In contrast to the first four ships of the class, the later three ships had their pilot bridges placed higher by one deck and displaced somewhat toward the stern, so as to avoid overflowing from waves in bad weather. Ships of the first and second variant (except for their armament inventory) differ from each other in the basic type of power plant used and in the superstructure (made of aluminum alloy and therefore of less weight). On ships with greater ASW capability, in contrast with accepted practice in French shipbuilding to equip destroyers with steam turbine power plants, a combination diesel-gas turbine is used with two OLYMPUS TM3B gas turbines of 21,000 horsepower each for full speed, and two SEMT 16PA6 CV280, cruising diesels of 500 hp each, operating through reduction gears with two variable pitch propellors. In the electrical plant, there are four diesel-generators of 850 KW each.

A single stage turbine at full power has a 28 percent thermal efficiency and a half speed, 23.2 per cent. A gas generator has a 5-stage low pressure compressor and a 7-stage high pressure one, two single stage turbines and a combustion chamber with 8 sprayer jets. The gas turbine installation appears on the ship as a single module, consisting of a gas generator, its intake and exhaust, power turbine with gas diffusing nozzles and casings. Each module is installed on shockproof supports and shock-absorber mountings. The power plant is installed in 4 compartments: in the first and third there are two diesel generators and auxiliary machinery in each; in the second, gas turbines and the reduction gears, and in the fourth, the diesels and their reduction gears.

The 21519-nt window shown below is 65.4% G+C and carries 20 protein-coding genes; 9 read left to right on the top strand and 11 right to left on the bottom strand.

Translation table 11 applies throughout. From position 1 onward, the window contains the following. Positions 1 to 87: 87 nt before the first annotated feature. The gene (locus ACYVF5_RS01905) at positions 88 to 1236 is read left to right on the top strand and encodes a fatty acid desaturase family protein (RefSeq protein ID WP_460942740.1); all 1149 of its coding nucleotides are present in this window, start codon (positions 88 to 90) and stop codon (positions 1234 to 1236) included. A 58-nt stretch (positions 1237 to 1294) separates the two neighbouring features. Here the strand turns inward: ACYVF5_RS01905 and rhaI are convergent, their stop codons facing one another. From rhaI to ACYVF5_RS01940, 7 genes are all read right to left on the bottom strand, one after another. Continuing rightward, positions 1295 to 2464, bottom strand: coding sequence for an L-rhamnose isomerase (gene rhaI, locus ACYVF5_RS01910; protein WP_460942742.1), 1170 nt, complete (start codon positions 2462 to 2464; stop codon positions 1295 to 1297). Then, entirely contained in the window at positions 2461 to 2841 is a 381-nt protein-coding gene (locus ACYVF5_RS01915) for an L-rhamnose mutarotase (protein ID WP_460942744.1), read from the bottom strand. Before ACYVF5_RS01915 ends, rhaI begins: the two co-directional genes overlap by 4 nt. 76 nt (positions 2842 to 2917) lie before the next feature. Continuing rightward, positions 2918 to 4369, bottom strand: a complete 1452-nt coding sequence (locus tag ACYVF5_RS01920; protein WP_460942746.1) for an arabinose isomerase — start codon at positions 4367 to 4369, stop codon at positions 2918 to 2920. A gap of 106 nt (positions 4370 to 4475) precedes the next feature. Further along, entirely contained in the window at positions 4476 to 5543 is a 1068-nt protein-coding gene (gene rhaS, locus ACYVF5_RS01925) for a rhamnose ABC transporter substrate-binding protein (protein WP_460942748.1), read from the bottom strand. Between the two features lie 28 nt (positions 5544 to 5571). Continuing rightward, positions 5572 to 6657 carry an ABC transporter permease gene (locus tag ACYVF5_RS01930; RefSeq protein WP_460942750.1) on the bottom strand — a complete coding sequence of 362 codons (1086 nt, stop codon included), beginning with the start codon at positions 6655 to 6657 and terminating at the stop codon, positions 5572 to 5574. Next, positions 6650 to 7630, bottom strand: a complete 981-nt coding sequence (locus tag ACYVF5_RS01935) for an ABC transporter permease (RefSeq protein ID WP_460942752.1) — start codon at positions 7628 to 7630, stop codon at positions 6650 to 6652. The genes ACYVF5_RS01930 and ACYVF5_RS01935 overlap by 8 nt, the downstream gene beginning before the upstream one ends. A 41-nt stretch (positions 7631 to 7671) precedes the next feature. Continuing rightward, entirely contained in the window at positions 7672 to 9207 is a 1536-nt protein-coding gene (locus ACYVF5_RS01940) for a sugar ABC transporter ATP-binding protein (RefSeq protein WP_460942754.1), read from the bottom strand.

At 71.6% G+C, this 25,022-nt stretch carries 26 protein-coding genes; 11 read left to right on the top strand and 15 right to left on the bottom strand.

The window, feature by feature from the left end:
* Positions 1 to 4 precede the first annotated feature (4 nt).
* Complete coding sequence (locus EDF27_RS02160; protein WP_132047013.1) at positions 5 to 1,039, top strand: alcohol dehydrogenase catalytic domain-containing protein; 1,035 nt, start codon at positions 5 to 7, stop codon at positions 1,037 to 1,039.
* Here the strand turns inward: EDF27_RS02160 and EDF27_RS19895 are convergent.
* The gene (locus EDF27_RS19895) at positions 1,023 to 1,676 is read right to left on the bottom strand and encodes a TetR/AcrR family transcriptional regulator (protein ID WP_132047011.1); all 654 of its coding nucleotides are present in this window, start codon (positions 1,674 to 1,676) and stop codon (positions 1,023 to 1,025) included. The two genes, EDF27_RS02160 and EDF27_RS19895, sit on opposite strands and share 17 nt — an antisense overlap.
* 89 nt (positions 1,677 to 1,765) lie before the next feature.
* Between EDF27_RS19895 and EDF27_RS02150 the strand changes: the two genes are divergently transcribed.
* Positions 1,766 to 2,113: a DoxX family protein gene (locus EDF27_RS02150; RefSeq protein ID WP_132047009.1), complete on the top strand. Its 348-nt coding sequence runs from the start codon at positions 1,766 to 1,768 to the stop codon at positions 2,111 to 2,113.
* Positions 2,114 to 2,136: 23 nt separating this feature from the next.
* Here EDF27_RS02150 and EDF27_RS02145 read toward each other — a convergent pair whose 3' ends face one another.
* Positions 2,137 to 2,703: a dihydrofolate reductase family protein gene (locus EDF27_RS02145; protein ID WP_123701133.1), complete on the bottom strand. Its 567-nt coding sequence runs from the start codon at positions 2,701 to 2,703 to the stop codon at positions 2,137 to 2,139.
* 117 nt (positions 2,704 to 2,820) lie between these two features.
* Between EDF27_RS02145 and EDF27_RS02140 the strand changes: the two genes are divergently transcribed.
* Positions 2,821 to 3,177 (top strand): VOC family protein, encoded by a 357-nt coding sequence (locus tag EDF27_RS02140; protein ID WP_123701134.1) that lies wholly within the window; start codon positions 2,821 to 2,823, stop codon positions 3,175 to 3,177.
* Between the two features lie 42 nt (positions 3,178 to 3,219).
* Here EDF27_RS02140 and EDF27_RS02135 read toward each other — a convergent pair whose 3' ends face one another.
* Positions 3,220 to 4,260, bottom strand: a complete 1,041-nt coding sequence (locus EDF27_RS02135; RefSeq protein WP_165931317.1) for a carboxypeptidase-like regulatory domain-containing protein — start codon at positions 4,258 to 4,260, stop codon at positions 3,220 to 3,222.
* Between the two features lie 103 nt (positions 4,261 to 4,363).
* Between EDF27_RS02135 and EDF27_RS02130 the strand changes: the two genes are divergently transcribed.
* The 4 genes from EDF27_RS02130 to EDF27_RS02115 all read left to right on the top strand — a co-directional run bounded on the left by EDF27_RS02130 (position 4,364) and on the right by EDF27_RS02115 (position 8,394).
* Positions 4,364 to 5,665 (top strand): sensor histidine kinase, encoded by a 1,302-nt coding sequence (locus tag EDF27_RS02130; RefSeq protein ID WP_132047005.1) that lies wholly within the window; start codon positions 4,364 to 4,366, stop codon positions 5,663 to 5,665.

Concerning the 2nd variant DDGs, a decision was made, unexpectedly, to equip them with diesel propulsion plants. This was explained by the fact that the air induction and the gas exhaust structures did not appear compatible with the weapons requirements, particularly the air defense ones. Four diesels (SEMT 18PA6 BTC, 10,650 hp each) drive two shafts with fixed pitch propellors. It was planned to increase the diesels' power to 11,900 horsepower. The DDGs weapons systems had a high degree of standardization according to type of system in use and are differentiated only by quantity. On all ships, starting with the Suffren-Class DDG, there is installed a CIC system (ZENIT), of various modifications, the last of which (6th) includes 6 computers, and 12 display consoles with two command posts.